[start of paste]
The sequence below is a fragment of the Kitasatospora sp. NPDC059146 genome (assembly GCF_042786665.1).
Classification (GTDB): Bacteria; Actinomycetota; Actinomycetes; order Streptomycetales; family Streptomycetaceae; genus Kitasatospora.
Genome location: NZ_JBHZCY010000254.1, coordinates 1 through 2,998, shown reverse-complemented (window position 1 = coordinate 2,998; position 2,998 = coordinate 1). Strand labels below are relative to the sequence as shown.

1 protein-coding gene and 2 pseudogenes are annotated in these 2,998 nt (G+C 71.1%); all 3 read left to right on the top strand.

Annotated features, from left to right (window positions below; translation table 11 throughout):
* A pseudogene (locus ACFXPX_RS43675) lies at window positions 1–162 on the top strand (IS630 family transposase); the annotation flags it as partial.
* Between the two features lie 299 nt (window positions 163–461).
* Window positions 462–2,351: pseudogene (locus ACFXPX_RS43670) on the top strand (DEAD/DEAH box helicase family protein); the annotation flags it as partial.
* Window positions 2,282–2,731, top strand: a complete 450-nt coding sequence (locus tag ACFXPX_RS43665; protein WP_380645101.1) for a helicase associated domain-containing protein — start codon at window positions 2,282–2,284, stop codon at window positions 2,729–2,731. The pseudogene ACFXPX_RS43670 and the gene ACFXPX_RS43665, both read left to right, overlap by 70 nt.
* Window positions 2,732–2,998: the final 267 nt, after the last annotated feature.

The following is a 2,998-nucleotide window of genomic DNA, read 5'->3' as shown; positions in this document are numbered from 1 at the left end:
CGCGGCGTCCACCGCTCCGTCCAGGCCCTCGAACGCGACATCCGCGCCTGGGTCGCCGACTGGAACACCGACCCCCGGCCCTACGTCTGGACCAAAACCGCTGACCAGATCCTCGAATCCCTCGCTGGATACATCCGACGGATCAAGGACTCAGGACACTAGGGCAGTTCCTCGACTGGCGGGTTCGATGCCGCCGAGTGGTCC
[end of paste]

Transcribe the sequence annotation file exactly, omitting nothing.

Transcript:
The sequence below is a fragment of the Kitasatospora sp. NPDC059146 genome (assembly GCF_042786665.1).
Classification (GTDB): Bacteria; Actinomycetota; Actinomycetes; order Streptomycetales; family Streptomycetaceae; genus Kitasatospora.
Genome location: NZ_JBHZCY010000254.1, coordinates 1 through 2,998, shown reverse-complemented (window position 1 = coordinate 2,998; position 2,998 = coordinate 1). Strand labels below are relative to the sequence as shown.

1 protein-coding gene and 2 pseudogenes are annotated in these 2,998 nt (G+C 71.1%); all 3 read left to right on the top strand.

Annotated features, from left to right (window positions below; translation table 11 throughout):
* A pseudogene (locus ACFXPX_RS43675) lies at window positions 1–162 on the top strand (IS630 family transposase); the annotation flags it as partial.
* Between the two features lie 299 nt (window positions 163–461).
* Window positions 462–2,351: pseudogene (locus ACFXPX_RS43670) on the top strand (DEAD/DEAH box helicase family protein); the annotation flags it as partial.
* Window positions 2,282–2,731, top strand: a complete 450-nt coding sequence (locus tag ACFXPX_RS43665; protein WP_380645101.1) for a helicase associated domain-containing protein — start codon at window positions 2,282–2,284, stop codon at window positions 2,729–2,731. The pseudogene ACFXPX_RS43670 and the gene ACFXPX_RS43665, both read left to right, overlap by 70 nt.
* Window positions 2,732–2,998: the final 267 nt, after the last annotated feature.

The following is a 2,998-nucleotide window of genomic DNA, read 5'->3' as shown; positions in this document are numbered from 1 at the left end:
CGCGGCGTCCACCGCTCCGTCCAGGCCCTCGAACGCGACATCCGCGCCTGGGTCGCCGACTGGAACACCGACCCCCGGCCCTACGTCTGGACCAAAACCGCTGACCAGATCCTCGAATCCCTCGCTGGATACATCCGACGGATCAAGGACTCAGGACACTAGGGCAGTTCCTCGACTGGCGGGTTCGATGCCGCCGAGTGGTCC